July 7th, 2013


via nibope.livejournal.com


Published online 1 November 2011 | Nature 479, 15 (2011) | doi:10.1038/479015a

Report finds massive fraud at Dutch universities

Investigation claims dozens of social-psychology papers contain faked data.
When colleagues called the work of Dutch psychologist Diederik Stapel too good to be true, they meant it as a compliment. But a preliminary investigative report (go.nature.com/tqmp5c) released on 31 October gives literal meaning to the phrase, detailing years of data manipulation and blatant fabrication by the prominent Tilburg University researcher.
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Nature 404, 19 (2 March 2000) | doi:10.1038/35003661

Reversing Rorschach

Richard Gregory1

Topof page

Ink-blot tests might be able to tell us more about creativity than personality.

The Swiss psychiatrist Hermann Rorschach (1884–1922) died only a year after the publication of his famous ink-blot test. Making ink blots to elicit weird and wonderful perceptions was a children's game — Klecksographie — that he probably knew well, for he was nicknamed "Klex" as a child.


Disputed results a fresh blow for social psychology

Failure to replicate intelligence-priming effects ignites row in research community.
Alison Abbott

30 April 2013 Clarified: 17 May 2013

Thinking about a professor just before you take an intelligence test makes you perform better than if you think about football hooligans. Or does it? An influential theory that certain behaviour can be modified by unconscious cues is under serious attack.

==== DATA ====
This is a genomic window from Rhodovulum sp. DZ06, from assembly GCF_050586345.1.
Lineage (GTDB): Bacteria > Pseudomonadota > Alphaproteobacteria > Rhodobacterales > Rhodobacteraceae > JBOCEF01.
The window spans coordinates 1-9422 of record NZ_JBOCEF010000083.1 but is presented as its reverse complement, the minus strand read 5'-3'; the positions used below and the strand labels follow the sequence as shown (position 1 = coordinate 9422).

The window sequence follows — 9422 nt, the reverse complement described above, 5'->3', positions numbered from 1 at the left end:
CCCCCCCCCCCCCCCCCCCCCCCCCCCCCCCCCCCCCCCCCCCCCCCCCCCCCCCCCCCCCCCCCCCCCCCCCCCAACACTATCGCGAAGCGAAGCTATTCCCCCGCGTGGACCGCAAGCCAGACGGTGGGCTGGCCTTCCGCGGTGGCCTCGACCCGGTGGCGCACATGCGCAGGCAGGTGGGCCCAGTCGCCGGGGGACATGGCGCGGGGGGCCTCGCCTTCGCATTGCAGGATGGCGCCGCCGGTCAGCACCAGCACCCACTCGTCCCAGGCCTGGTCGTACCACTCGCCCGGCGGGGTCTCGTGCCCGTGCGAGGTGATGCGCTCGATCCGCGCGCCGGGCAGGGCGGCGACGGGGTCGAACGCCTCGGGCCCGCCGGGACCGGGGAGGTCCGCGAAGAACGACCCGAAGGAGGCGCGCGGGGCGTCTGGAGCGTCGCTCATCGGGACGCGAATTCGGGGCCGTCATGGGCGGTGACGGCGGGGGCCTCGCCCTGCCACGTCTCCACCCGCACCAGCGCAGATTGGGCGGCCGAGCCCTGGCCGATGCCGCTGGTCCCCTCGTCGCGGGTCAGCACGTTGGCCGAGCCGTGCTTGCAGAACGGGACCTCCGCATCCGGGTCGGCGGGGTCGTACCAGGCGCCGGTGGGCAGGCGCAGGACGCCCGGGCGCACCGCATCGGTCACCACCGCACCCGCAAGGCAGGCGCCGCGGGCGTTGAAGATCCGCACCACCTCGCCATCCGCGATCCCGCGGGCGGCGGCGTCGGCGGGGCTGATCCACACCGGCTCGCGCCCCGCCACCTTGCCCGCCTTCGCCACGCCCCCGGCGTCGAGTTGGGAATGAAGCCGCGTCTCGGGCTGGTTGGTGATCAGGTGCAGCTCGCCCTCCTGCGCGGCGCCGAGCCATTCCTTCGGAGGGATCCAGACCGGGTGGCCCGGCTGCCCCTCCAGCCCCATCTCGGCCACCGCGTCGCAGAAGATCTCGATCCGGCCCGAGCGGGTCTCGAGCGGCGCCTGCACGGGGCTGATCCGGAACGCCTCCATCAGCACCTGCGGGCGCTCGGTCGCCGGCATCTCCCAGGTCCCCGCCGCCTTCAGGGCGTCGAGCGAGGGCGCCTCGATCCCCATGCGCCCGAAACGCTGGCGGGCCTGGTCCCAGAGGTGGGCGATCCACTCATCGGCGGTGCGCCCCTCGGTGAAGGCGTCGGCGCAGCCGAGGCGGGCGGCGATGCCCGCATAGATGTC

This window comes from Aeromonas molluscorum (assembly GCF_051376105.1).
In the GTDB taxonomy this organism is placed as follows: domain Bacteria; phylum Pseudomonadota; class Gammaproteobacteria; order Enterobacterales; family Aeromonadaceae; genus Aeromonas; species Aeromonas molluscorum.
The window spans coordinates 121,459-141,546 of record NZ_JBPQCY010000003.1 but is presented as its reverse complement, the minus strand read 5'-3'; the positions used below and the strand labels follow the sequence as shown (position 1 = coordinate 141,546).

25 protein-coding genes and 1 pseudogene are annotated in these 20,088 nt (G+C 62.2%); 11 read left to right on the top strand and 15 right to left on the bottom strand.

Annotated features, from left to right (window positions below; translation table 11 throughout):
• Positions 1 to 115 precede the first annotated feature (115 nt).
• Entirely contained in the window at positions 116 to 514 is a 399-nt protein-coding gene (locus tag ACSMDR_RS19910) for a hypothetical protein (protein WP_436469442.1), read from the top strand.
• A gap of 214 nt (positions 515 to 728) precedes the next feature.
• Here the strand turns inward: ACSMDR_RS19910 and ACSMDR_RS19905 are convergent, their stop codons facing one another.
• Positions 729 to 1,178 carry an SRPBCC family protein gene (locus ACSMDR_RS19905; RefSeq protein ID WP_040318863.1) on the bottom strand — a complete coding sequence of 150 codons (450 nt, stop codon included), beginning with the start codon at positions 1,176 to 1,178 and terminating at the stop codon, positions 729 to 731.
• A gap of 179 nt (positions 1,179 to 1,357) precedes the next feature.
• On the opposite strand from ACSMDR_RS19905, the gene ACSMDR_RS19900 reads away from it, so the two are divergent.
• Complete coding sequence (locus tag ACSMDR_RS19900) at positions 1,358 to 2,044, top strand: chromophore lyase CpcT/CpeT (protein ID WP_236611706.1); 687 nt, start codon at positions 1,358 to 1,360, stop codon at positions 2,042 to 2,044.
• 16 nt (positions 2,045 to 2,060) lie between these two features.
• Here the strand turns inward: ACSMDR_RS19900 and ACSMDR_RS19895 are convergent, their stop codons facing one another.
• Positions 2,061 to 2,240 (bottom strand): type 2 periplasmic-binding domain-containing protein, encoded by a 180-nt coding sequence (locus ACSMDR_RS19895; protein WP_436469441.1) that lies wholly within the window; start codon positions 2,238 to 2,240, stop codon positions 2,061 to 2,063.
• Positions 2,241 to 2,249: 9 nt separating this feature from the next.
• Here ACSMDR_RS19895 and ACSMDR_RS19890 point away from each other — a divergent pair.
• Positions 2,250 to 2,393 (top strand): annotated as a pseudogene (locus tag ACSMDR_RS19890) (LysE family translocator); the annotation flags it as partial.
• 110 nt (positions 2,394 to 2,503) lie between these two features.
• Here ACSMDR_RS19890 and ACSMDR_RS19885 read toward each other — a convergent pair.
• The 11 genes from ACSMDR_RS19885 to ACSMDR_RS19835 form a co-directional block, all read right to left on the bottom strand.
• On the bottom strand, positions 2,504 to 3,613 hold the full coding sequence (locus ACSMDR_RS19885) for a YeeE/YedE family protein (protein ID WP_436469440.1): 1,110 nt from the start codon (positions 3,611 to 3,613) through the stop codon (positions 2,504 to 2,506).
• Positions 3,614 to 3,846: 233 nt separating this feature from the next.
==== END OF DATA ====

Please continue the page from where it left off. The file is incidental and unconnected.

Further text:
A paper published in PLoS ONE last week1 reports that nine different experiments failed to replicate this example of ‘intelligence priming’, first described in 1998 (ref. 2) by Ap Dijksterhuis, a social psychologist at Radboud University Nijmegen in the Netherlands, and now included in textbooks.
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Uncertainty shrouds psychologist's resignation

Lawrence Sanna departed University of Michigan amid questions over his work from ‘data detective’ Uri Simonsohn.
Ed Yong

12 July 2012

Uri Shimonsohn, the researcher who flagged up questionable data in studies by social psychologist Dirk Smeesters, has revealed the name of a second social psychologist whose data he believes to be suspiciously perfect.

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Nature News Blog

Psychologists do some soul-searching

08 Nov 2012 | 16:29 BST | Posted by Brian Owens | Category: Lab life

Posted on behalf of Ed Yong.

Psychologists are going through a period of intense self-reflection regarding the reliability of research in their field, fuelled by recently uncovered cases of fraud, failed attempts to replicate classic results, and calls from prominent psychologists to replicate key results in disputed fields.

The latest volley in this debate is a special issue of Perspectives on Psychological Science, consisting of 18 papers that outline the scope of the so-called “replicability crisis”, and potential ways of fixing it.
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